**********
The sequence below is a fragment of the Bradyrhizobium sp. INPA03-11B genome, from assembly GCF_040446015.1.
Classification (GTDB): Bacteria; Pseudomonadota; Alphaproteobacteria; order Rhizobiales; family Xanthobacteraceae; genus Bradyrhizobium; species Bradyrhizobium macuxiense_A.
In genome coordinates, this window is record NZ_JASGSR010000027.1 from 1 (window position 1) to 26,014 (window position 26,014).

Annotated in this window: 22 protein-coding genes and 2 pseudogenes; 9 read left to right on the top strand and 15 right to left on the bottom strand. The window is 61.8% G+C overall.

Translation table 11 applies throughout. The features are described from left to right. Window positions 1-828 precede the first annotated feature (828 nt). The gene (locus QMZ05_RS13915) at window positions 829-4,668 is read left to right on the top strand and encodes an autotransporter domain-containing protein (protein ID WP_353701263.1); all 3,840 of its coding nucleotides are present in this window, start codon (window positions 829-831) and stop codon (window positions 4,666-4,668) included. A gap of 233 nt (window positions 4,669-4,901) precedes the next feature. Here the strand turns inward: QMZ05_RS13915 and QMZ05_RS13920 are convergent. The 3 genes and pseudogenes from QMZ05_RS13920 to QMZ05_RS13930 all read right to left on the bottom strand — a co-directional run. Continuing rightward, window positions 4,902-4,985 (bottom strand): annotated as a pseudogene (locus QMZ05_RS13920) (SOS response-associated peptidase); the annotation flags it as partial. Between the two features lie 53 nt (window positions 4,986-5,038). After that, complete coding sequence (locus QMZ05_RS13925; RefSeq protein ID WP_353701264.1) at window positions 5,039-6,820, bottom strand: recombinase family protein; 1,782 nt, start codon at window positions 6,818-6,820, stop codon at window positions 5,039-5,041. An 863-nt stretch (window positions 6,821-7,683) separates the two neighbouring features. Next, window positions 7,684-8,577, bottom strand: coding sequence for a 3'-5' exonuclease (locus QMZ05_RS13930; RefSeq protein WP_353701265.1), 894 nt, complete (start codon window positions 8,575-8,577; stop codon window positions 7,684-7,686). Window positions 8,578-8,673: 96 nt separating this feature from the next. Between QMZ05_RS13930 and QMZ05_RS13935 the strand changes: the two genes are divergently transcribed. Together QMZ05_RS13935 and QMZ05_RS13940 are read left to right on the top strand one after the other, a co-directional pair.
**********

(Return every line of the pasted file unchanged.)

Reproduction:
The sequence below is a fragment of the Bradyrhizobium sp. INPA03-11B genome, from assembly GCF_040446015.1.
Classification (GTDB): Bacteria; Pseudomonadota; Alphaproteobacteria; order Rhizobiales; family Xanthobacteraceae; genus Bradyrhizobium; species Bradyrhizobium macuxiense_A.
In genome coordinates, this window is record NZ_JASGSR010000027.1 from 1 (window position 1) to 26,014 (window position 26,014).

Annotated in this window: 22 protein-coding genes and 2 pseudogenes; 9 read left to right on the top strand and 15 right to left on the bottom strand. The window is 61.8% G+C overall.

Translation table 11 applies throughout. The features are described from left to right. Window positions 1-828 precede the first annotated feature (828 nt). The gene (locus QMZ05_RS13915) at window positions 829-4,668 is read left to right on the top strand and encodes an autotransporter domain-containing protein (protein ID WP_353701263.1); all 3,840 of its coding nucleotides are present in this window, start codon (window positions 829-831) and stop codon (window positions 4,666-4,668) included. A gap of 233 nt (window positions 4,669-4,901) precedes the next feature. Here the strand turns inward: QMZ05_RS13915 and QMZ05_RS13920 are convergent. The 3 genes and pseudogenes from QMZ05_RS13920 to QMZ05_RS13930 all read right to left on the bottom strand — a co-directional run. Continuing rightward, window positions 4,902-4,985 (bottom strand): annotated as a pseudogene (locus QMZ05_RS13920) (SOS response-associated peptidase); the annotation flags it as partial. Between the two features lie 53 nt (window positions 4,986-5,038). After that, complete coding sequence (locus QMZ05_RS13925; RefSeq protein ID WP_353701264.1) at window positions 5,039-6,820, bottom strand: recombinase family protein; 1,782 nt, start codon at window positions 6,818-6,820, stop codon at window positions 5,039-5,041. An 863-nt stretch (window positions 6,821-7,683) separates the two neighbouring features. Next, window positions 7,684-8,577, bottom strand: coding sequence for a 3'-5' exonuclease (locus QMZ05_RS13930; RefSeq protein WP_353701265.1), 894 nt, complete (start codon window positions 8,575-8,577; stop codon window positions 7,684-7,686). Window positions 8,578-8,673: 96 nt separating this feature from the next. Between QMZ05_RS13930 and QMZ05_RS13935 the strand changes: the two genes are divergently transcribed. Together QMZ05_RS13935 and QMZ05_RS13940 are read left to right on the top strand one after the other, a co-directional pair.